Saving Schools and Libraries by Giving Up the Land They Sit OnBreaking News
tags: NYT, Brooklyn, New York Public Library, Brooklyn Public Library
The Brooklyn Heights library is neither the oldest nor the most dilapidated branch of the Brooklyn Public Library system. But the 52-year-old limestone building is nonetheless ripe for demolition.
It sits on land that developers crave, in a fashionable neighborhood where housing is in high demand. And so the library system, desperate for money to pay for $230 million in long-deferred repairs for its 60 branches, has embraced a novel financing model that is increasingly being used around New York City as a way to pay for government services.
The library, on Cadman Plaza, along with another library near the Barclays Center, would be sold to developers, torn down and then rebuilt at no public expense on the ground floor of a new apartment tower....
comments powered by Disqus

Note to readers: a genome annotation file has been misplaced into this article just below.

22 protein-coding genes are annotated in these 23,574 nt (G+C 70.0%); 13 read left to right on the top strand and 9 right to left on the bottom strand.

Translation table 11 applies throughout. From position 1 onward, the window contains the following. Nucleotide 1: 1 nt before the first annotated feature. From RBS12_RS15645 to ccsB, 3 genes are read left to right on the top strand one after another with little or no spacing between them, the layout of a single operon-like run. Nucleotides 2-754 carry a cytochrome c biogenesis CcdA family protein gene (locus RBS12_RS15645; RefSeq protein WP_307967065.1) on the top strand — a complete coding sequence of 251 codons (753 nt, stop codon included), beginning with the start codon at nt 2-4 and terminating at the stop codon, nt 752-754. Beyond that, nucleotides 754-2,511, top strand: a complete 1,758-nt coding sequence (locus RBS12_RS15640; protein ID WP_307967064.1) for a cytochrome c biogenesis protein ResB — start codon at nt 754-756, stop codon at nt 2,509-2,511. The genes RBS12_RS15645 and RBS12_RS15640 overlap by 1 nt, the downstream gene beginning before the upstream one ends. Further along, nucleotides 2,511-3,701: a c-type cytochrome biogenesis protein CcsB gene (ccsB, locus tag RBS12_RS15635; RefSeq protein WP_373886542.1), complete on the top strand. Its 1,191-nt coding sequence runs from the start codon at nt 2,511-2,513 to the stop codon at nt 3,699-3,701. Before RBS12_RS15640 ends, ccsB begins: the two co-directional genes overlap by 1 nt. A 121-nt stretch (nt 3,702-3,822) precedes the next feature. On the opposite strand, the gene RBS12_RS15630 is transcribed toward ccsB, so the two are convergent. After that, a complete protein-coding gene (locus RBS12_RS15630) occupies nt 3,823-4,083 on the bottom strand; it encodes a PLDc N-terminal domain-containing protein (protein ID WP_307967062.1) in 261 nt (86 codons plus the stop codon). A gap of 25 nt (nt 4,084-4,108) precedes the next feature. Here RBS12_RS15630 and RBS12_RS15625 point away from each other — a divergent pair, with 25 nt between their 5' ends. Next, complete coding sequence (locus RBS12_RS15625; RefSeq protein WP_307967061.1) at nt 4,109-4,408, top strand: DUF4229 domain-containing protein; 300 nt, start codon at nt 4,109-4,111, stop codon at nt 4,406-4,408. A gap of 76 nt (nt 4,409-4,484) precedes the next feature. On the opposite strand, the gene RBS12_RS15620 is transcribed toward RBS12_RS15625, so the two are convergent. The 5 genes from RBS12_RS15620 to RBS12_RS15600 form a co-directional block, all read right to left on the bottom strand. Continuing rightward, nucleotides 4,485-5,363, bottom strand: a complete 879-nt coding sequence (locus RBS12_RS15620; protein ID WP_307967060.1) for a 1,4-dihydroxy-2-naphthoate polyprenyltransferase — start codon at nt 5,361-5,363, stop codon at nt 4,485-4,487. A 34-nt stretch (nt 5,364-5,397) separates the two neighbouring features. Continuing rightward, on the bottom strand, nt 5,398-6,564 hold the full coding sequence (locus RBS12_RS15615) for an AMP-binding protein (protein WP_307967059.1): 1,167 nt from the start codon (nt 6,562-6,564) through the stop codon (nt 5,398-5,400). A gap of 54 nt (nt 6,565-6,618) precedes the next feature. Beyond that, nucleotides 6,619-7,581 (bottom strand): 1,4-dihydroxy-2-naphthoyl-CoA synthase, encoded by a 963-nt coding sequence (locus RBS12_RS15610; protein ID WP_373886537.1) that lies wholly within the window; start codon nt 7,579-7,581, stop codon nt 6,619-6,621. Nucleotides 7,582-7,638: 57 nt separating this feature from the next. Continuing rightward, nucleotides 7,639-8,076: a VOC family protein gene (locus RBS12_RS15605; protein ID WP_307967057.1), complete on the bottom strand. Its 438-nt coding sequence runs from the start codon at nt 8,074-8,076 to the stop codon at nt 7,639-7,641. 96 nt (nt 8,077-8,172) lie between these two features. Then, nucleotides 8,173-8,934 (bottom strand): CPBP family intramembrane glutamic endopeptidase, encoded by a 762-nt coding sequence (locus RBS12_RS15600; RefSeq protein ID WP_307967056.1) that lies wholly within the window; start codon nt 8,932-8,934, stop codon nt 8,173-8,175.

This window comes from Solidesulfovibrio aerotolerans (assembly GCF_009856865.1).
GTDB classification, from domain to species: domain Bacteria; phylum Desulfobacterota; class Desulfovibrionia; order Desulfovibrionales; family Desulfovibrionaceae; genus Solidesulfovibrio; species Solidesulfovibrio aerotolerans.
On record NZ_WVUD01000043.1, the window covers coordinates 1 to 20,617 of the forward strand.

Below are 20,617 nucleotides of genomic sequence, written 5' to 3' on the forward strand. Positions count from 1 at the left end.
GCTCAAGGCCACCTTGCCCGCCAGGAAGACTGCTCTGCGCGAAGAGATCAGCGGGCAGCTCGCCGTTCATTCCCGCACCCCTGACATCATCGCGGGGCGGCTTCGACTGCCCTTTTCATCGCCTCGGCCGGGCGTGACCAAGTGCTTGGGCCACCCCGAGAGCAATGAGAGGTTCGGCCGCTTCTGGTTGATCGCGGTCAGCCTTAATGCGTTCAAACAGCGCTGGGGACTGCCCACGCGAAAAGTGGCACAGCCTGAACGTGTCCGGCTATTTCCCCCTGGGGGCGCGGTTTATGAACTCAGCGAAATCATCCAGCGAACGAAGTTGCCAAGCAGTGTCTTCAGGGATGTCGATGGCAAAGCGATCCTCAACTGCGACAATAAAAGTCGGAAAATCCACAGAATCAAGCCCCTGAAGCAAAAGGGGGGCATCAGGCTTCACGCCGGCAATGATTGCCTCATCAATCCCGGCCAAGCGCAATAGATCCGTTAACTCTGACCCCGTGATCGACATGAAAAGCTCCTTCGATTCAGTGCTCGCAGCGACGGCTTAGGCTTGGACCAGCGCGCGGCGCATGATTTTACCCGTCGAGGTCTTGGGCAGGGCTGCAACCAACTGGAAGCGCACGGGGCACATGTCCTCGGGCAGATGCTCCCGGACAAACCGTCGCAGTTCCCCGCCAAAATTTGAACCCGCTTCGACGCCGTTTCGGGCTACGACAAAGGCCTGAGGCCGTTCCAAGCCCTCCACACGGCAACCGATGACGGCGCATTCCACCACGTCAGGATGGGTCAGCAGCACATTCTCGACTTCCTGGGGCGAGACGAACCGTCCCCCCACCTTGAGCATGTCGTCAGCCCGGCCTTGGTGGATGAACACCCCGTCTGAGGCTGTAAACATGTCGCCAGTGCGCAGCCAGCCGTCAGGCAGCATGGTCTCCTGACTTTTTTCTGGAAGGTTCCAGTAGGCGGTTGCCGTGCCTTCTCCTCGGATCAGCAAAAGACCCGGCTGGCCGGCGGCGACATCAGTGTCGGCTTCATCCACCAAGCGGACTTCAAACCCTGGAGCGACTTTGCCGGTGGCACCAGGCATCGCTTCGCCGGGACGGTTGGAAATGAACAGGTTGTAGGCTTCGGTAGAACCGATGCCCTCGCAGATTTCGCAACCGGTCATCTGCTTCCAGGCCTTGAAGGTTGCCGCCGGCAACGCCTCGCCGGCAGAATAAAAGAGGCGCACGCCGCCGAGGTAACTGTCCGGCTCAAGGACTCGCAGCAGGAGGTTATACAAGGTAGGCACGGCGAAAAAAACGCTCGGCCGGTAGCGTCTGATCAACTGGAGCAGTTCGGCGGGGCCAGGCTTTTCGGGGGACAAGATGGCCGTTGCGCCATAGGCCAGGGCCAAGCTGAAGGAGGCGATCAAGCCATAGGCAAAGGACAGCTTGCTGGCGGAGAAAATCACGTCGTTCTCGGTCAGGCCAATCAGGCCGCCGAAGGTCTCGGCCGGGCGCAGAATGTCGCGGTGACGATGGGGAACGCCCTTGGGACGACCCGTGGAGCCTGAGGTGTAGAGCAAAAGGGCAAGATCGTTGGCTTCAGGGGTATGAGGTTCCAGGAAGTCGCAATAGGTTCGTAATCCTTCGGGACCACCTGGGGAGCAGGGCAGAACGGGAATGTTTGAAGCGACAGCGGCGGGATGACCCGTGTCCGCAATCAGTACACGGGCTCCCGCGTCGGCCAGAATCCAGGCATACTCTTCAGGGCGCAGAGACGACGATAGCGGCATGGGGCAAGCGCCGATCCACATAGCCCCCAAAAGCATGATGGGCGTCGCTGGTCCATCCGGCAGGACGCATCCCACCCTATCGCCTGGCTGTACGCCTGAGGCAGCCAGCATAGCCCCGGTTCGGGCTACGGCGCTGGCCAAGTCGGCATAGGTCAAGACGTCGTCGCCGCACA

- Did Salmonella Kill Off the Aztecs?
- Jewish history is under siege in the middle east and these volunteers are risking their lives to protect it
- 'Amazon should stop selling Holocaust denial books'
- National Museum of African American History and Culture Reaches Milestone of 1 Million Visitors
- What Makes a President Great? Clipping? Sipping? Slashing?
- McMaster knows how national security policy can go wrong. Will that help him?
- Historian and Antiwar Activist Marilyn Young Dies at 79
- Trump Chooses Historian H.R. McMaster as National Security Adviser
- Holocaust Historian Deborah Lipstadt Explains Why People Believe Trump's Lies
- Princeton’s Harold James warns World War Three is now a "serious threat”